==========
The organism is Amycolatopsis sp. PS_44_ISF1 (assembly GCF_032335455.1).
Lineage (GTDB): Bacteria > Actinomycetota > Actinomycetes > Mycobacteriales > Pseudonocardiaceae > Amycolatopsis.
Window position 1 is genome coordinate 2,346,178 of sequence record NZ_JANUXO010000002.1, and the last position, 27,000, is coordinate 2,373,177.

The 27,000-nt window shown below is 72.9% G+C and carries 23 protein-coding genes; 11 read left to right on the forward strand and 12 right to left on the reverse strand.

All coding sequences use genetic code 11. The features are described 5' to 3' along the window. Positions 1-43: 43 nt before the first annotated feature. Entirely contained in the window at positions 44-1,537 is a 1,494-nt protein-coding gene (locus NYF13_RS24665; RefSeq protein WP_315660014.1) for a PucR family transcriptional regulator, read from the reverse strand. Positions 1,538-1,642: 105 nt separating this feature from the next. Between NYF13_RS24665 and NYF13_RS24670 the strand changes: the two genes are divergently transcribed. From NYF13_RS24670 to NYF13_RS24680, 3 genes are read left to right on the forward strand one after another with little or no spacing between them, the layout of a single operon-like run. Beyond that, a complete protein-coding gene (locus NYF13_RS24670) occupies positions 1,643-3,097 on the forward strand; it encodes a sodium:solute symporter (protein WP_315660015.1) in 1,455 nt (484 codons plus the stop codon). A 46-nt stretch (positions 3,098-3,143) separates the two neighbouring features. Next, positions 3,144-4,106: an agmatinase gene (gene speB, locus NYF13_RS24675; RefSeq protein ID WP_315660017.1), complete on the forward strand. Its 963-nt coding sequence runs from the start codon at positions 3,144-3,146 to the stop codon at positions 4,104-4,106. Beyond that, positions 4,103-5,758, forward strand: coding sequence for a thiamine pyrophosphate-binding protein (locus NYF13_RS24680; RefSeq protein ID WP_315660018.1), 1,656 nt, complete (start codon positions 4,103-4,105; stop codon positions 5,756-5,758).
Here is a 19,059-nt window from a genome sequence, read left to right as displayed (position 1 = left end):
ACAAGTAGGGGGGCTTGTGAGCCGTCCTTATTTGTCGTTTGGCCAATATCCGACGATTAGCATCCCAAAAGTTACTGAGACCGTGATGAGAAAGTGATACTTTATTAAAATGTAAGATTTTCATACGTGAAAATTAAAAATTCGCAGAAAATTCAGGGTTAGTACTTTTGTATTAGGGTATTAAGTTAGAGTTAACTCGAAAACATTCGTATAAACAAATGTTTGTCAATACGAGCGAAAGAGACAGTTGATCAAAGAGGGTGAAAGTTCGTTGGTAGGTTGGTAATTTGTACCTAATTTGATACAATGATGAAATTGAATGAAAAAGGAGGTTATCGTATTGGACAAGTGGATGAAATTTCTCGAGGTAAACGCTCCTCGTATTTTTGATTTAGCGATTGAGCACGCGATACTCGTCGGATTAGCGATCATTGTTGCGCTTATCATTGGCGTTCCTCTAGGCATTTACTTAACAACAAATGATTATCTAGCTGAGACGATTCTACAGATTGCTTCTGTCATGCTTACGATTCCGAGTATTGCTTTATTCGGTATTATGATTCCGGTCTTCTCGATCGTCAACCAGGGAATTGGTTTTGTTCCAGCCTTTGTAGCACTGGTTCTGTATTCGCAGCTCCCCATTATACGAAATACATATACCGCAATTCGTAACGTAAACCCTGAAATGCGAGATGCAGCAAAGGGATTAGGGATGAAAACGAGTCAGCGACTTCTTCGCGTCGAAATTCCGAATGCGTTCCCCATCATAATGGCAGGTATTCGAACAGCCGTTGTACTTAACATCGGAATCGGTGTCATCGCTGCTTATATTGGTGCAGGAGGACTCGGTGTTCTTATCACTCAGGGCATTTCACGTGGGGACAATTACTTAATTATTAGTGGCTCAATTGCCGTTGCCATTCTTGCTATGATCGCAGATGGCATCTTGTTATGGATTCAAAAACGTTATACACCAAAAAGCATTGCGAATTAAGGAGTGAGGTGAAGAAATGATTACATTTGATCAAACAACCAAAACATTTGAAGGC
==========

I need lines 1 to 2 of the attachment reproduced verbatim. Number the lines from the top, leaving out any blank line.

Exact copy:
The organism is Amycolatopsis sp. PS_44_ISF1 (assembly GCF_032335455.1).
Lineage (GTDB): Bacteria > Actinomycetota > Actinomycetes > Mycobacteriales > Pseudonocardiaceae > Amycolatopsis.